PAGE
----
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Chemistry > Biomolecule > Structure of Proteins
Biomolecule

Structure of Proteins

Did you know, other than water, protein is the most abundant substance in your body? In fact, every single cell of the human body consists of proteins. Proteins have a unique three-dimensional structure, which allows it to perform its various functions. We shall now study the structure of proteins.

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Structure of Proteins

Structure of proteins

Proteins are what we call biological polymers (i.e. they occur naturally in nature). Now we previously learnt that amino acids are the building blocks of proteins. What this actually entails is that proteins are long chain-like structure, with amino acids being the main ingredient.  These amino acids are connected together with peptide bonds, and a few such bonds linking together form a polypeptide chain. Now one or more of these polypeptide chains twist or fold spontaneously and a protein is formed.

The size of the proteins varies greatly. It actually depends on the number of polypeptide molecules it contains. One of the smallest protein molecules is insulin, and the largest being Titin which consist of 34,350 amino acids.  Let us now look at the four types of protein structure that make up a protein molecule.

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1] Primary Protein Structure

The primary structure is the unique formation and order in which the amino acids (the building blocks) combine and link to give us a protein molecule. Protein gets all its properties from its primary structure.

There are in all twenty amino acids in the human body. All of these have a carboxyl group and an amino group. But each has a different variable group known as the “R” group. It is this R group that lends a particular protein its unique structure.

Every protein is determined by the sequencing of the amino acids. The formation and ordering of these amino acids in proteins are extremely specific. If we alter even one amino acid in the chain it results in a non-functioning protein or what we call a gene mutation.

2] Secondary Protein Structure

After the sequencing of amino acids, we now move on to the secondary structure. This is when the peptide backbone of the protein structure will fold onto itself, to give proteins their unique shape. This folding of the polypeptide chains happens due to the interaction between the carboxyl groups along with the amine groups of the peptide chains.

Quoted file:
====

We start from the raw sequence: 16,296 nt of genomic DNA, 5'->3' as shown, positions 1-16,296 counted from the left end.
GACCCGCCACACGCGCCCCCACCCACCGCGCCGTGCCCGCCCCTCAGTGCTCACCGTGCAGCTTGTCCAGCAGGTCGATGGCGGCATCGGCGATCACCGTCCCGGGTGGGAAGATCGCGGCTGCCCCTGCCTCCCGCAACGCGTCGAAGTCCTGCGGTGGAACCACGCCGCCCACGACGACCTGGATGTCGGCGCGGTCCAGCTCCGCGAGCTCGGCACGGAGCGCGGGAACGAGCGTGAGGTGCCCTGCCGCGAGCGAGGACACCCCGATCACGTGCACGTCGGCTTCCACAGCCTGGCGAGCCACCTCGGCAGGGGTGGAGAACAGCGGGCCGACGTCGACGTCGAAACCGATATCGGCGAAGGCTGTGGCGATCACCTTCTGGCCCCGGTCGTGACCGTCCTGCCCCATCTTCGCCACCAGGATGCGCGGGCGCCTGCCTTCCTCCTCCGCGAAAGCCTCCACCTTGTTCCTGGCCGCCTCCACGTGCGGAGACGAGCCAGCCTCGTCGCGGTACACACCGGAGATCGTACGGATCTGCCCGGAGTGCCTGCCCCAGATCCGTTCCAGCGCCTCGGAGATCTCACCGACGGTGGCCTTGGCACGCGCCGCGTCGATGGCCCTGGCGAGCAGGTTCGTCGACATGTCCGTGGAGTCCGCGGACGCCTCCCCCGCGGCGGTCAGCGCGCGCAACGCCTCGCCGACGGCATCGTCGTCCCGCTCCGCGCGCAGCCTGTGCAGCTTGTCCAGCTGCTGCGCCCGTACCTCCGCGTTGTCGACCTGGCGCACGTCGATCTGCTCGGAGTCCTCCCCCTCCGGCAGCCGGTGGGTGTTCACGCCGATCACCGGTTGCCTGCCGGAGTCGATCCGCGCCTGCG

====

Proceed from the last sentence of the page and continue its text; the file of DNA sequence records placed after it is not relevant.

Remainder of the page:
There are two kinds of shapes formed in the secondary structure. These are

  • α-helix: The backbone follows a helical structure. The hydrogen bonds with the oxygen between the different layers of the helix, giving it this helical structure.
  • β-pleated sheet: here the polypeptide chains are stacked next to each other and their outer hydrogen molecules form intramolecular bonds to give it this sheet-like structure

3] Tertiary Structures

This is the structure that gives protein the 3-D shape and formation. After the amino acids form bonds (secondary structure) and shapes like helices and sheets, the structure can coil or fold at random. This is what we call the tertiary structure of proteins. If this structure is disrupted or disturbed a protein is said to be denatured which means it is chemically affected and its structure is distorted.

4] Quaternary Structure

Finally, we come to the fourth structure. The spatial arrangement of two or more peptide chains leads to this structure. It is important to note it is not necessary for proteins to have quaternary structures. Primary, secondary and tertiary structures are present in all natural proteins, but the same is not true for quaternary structure. Hence if a protein has only the first three structures it is considered to be a protein.

Solved Question for You

Q: The destruction of the biological nature and activity of proteins by heat or chemical agent is

  1. Dehydration
  2. deamination
  3. denaturation
  4. All of the above

Sol: The correct answer is option “C”. Denaturation of proteins is the disruption and even possibly the destruction of both secondary and also tertiary structures of proteins.

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